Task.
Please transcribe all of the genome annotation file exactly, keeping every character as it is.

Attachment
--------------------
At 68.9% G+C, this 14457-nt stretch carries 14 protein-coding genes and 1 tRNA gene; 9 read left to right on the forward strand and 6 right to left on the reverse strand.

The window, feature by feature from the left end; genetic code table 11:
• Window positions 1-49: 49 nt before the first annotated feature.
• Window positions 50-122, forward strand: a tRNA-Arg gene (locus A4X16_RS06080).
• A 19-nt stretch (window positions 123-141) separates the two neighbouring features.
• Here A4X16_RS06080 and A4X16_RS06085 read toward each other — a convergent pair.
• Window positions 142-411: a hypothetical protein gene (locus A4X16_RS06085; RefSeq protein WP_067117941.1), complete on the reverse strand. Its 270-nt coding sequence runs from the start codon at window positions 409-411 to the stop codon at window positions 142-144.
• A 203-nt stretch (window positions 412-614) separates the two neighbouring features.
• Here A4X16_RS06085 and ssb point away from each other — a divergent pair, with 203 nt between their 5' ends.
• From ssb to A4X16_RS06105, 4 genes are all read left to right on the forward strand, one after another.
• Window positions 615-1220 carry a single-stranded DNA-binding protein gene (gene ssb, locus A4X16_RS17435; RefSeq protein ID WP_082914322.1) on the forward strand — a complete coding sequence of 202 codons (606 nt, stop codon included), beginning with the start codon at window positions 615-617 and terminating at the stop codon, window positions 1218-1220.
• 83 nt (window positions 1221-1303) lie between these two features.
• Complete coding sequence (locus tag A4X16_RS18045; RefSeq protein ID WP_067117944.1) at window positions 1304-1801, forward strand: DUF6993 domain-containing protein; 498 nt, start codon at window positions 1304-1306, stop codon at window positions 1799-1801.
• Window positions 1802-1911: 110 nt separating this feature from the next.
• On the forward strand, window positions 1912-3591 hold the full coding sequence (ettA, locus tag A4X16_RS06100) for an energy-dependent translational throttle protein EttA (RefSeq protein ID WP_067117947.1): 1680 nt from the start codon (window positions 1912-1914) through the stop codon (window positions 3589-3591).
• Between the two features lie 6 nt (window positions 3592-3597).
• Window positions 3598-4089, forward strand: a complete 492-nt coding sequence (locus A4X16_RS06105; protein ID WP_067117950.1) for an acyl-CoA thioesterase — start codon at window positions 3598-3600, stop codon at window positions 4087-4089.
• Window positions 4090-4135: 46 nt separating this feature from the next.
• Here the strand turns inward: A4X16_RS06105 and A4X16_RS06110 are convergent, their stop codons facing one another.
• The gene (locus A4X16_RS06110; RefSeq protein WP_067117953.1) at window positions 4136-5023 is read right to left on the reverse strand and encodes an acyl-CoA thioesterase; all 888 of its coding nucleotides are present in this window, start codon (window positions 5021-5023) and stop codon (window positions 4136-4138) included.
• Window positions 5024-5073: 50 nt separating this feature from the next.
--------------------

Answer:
At 68.9% G+C, this 14457-nt stretch carries 14 protein-coding genes and 1 tRNA gene; 9 read left to right on the forward strand and 6 right to left on the reverse strand.

The window, feature by feature from the left end; genetic code table 11:
• Window positions 1-49: 49 nt before the first annotated feature.
• Window positions 50-122, forward strand: a tRNA-Arg gene (locus A4X16_RS06080).
• A 19-nt stretch (window positions 123-141) separates the two neighbouring features.
• Here A4X16_RS06080 and A4X16_RS06085 read toward each other — a convergent pair.
• Window positions 142-411: a hypothetical protein gene (locus A4X16_RS06085; RefSeq protein WP_067117941.1), complete on the reverse strand. Its 270-nt coding sequence runs from the start codon at window positions 409-411 to the stop codon at window positions 142-144.
• A 203-nt stretch (window positions 412-614) separates the two neighbouring features.
• Here A4X16_RS06085 and ssb point away from each other — a divergent pair, with 203 nt between their 5' ends.
• From ssb to A4X16_RS06105, 4 genes are all read left to right on the forward strand, one after another.
• Window positions 615-1220 carry a single-stranded DNA-binding protein gene (gene ssb, locus A4X16_RS17435; RefSeq protein ID WP_082914322.1) on the forward strand — a complete coding sequence of 202 codons (606 nt, stop codon included), beginning with the start codon at window positions 615-617 and terminating at the stop codon, window positions 1218-1220.
• 83 nt (window positions 1221-1303) lie between these two features.
• Complete coding sequence (locus tag A4X16_RS18045; RefSeq protein ID WP_067117944.1) at window positions 1304-1801, forward strand: DUF6993 domain-containing protein; 498 nt, start codon at window positions 1304-1306, stop codon at window positions 1799-1801.
• Window positions 1802-1911: 110 nt separating this feature from the next.
• On the forward strand, window positions 1912-3591 hold the full coding sequence (ettA, locus tag A4X16_RS06100) for an energy-dependent translational throttle protein EttA (RefSeq protein ID WP_067117947.1): 1680 nt from the start codon (window positions 1912-1914) through the stop codon (window positions 3589-3591).
• Between the two features lie 6 nt (window positions 3592-3597).
• Window positions 3598-4089, forward strand: a complete 492-nt coding sequence (locus A4X16_RS06105; protein ID WP_067117950.1) for an acyl-CoA thioesterase — start codon at window positions 3598-3600, stop codon at window positions 4087-4089.
• Window positions 4090-4135: 46 nt separating this feature from the next.
• Here the strand turns inward: A4X16_RS06105 and A4X16_RS06110 are convergent, their stop codons facing one another.
• The gene (locus A4X16_RS06110; RefSeq protein WP_067117953.1) at window positions 4136-5023 is read right to left on the reverse strand and encodes an acyl-CoA thioesterase; all 888 of its coding nucleotides are present in this window, start codon (window positions 5021-5023) and stop codon (window positions 4136-4138) included.
• Window positions 5024-5073: 50 nt separating this feature from the next.